On Nalbinding, Net Making, and Novels

Back in January, I shared some stuff on Mastodon about yarn crafting and my Building Family wip.

The short version is that for REASONS, I needed to figure out if nalbinding (a precursor to knitting, for my non-crafty friends) could have been invented off of net making.

Since research failed me, I decided to do an experiment.

First, Net Making

I pulled up some net making videos on YouTube, and tried following them. BUT I didn’t use a spacer. In net making, a spacer is used to determine how wide the holes in the net are. Without a spacer, the knots would be right next to each other.

This is the first video I looked at:

But when I ended up trying my experiment last week, I used this video:

I went with the crab making video because it used fingers for the spacer initially (I really like his net making gizmo he pulls out halfway through though!) and because it is worked in the round. Those two similarities to nalbinding just made it easier for my brain to grok.

Then, Experimenting

I initially tried to copy it using just my thumb for a spacer, instead of multiple fingers (as shown in the video). Instead of the metal ring, I started with a magic-ring type yarn loop from crochet as the center of my work.

There were definitely parts that felt very similar to nalbinding, places I needed to pinch the yarn to keep it in place or run the needle until a loop that was around my thumb. But the result was essentially a very tiny net, not fabric.

(I wish I thought to take a picture of it.)

Now, I’m pretty sure, if I had the spoons/matches, a good knot dictionary, and time, I could put the net making video (which essentially uses repeated half-hitches) next to a good nalbinding tutorial (the oslo stitch starts with paired half hitches), and figure out a way one could have evolved into the other.

I didn’t have the matches, and for my purposes I didn’t specifically need to make nalbinding. I just needed to use net making to create fabric.

Finally, Results

So I took the simple solution and just stopped using any spacer at all. This is the result:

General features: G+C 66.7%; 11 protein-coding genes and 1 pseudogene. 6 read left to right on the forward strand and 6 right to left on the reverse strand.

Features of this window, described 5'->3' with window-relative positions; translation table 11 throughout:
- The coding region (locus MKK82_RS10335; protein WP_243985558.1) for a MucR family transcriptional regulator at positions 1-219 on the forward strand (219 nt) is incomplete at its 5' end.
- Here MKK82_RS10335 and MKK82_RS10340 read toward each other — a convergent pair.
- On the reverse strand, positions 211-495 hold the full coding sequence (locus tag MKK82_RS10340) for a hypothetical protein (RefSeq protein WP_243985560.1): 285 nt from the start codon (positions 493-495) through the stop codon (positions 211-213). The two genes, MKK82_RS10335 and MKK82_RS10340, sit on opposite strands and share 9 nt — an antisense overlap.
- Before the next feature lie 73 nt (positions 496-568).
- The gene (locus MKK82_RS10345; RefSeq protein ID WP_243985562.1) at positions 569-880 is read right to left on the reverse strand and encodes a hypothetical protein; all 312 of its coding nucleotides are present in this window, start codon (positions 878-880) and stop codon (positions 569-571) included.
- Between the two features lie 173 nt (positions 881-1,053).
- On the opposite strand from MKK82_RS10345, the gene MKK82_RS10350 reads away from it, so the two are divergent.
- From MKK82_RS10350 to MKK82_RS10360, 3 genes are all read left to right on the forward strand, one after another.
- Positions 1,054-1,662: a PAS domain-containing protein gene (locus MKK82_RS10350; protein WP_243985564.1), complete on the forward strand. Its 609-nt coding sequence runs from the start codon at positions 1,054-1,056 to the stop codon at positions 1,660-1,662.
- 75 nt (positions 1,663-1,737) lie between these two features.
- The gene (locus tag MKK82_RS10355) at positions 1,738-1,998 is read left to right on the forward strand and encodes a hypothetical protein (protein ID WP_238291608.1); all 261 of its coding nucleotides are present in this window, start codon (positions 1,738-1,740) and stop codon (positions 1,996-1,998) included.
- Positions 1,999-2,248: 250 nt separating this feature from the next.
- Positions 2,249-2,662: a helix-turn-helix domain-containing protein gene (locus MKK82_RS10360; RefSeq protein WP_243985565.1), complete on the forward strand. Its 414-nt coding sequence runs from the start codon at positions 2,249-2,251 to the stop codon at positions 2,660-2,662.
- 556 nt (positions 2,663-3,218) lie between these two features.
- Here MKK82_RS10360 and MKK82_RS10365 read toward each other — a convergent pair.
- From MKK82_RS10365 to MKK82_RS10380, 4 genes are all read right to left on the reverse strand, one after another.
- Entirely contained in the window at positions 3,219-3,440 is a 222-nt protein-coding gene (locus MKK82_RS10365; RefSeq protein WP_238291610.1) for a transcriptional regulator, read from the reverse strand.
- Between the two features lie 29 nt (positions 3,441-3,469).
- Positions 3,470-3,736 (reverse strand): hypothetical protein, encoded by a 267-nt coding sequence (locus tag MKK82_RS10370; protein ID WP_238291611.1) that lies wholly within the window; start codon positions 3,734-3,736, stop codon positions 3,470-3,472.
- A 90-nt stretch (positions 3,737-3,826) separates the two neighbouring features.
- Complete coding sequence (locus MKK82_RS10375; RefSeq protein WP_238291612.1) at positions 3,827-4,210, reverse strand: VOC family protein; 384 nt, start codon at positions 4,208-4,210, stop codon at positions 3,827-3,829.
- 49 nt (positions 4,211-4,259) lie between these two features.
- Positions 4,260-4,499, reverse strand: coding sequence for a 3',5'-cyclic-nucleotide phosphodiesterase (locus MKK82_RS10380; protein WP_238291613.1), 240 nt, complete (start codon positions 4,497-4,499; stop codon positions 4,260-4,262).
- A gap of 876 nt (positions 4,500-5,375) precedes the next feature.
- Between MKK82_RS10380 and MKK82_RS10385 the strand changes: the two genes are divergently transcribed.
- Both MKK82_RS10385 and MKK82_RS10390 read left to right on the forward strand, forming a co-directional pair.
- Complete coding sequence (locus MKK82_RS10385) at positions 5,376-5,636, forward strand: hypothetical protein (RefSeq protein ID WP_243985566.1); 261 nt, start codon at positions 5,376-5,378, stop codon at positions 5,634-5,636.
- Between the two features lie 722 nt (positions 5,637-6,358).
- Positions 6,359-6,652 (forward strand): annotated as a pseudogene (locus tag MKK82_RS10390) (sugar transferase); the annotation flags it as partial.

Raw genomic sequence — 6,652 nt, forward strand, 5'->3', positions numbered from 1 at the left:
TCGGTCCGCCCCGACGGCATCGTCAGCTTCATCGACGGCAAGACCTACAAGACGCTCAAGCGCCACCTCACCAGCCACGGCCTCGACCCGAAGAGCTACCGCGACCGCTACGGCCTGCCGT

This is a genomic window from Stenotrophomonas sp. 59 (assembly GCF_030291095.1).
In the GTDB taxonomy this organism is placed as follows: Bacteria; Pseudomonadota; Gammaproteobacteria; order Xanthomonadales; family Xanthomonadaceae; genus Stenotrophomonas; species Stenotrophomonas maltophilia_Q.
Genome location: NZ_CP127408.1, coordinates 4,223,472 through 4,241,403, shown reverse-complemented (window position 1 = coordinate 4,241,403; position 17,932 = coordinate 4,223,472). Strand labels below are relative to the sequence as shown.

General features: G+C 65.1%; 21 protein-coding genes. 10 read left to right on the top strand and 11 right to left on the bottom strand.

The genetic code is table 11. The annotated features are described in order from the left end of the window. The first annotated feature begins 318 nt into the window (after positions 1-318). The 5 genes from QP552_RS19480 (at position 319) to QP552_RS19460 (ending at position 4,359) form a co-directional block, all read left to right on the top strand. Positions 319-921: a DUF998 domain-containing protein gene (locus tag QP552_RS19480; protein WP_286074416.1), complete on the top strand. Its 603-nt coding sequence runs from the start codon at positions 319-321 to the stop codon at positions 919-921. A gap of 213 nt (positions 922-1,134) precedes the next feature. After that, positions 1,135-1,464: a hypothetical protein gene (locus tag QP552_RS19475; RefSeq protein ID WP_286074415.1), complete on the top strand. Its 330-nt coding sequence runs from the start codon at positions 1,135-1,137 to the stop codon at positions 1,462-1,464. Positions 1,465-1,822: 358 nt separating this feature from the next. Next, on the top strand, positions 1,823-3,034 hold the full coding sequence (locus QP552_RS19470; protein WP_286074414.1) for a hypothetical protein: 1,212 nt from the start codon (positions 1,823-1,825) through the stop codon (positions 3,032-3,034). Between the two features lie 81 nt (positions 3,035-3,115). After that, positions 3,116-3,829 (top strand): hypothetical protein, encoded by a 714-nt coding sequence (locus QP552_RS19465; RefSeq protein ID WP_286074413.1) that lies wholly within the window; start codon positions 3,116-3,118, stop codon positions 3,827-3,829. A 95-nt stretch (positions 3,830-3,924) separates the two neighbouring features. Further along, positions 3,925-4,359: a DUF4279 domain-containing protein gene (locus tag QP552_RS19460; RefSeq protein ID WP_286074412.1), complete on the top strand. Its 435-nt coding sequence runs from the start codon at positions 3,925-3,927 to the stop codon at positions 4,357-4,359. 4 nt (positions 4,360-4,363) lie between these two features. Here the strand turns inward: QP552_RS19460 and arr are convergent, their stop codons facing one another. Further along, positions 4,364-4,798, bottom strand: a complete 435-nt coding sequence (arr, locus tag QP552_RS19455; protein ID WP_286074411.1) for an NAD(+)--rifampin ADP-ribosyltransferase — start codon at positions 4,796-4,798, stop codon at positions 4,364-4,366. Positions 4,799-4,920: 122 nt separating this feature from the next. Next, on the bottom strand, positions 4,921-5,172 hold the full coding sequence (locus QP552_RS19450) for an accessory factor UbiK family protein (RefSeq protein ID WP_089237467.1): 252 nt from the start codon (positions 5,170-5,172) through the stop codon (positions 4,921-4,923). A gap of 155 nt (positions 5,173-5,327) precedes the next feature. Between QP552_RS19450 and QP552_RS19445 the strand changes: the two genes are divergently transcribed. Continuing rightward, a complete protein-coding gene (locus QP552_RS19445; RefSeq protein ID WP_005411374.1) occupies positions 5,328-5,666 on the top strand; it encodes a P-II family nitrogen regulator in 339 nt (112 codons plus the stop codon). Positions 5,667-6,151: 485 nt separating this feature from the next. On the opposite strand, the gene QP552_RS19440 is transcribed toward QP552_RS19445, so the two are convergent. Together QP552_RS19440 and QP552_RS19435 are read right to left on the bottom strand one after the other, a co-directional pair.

nalbinding netmaking

The holes where initially the result of my keeping the stitches loose so I could recognize where I needed to put the needle. As I got more comfortable the holes got smaller, as you may be able to see. Unfortunately, the needle I have (as you can see in that picture) is very wide at the eye, and there are several places where the eye forced those holes wider than they would otherwise have been.

In any case, the end result looks a lot like a miniature granny square from crochet.

Fin

At this point, I have what I need. I can see how someone could do the same thing I did and not have holes or gaps. So someone starting with net making could end up with a fabric that would have different properties, and therefore different appeal, from weaving.

I am curious how far I could take this. Could I really figure out how to get to nalbinding from net making? Could I develop a new and different type of yarncraft? Where could this go?

Unfortunately, I don’t have matches or time for that kind of experimentation. I’ll go back to working on my crochet and learning new-to-me nalbinding stitches that other people already figured out how to do. And the characters in my next novel will invent a new kind of yarncrafting for their world.

But if any of my yarncrafting friends decides to pick this up where I left off… let me know what happens, ‘kay?

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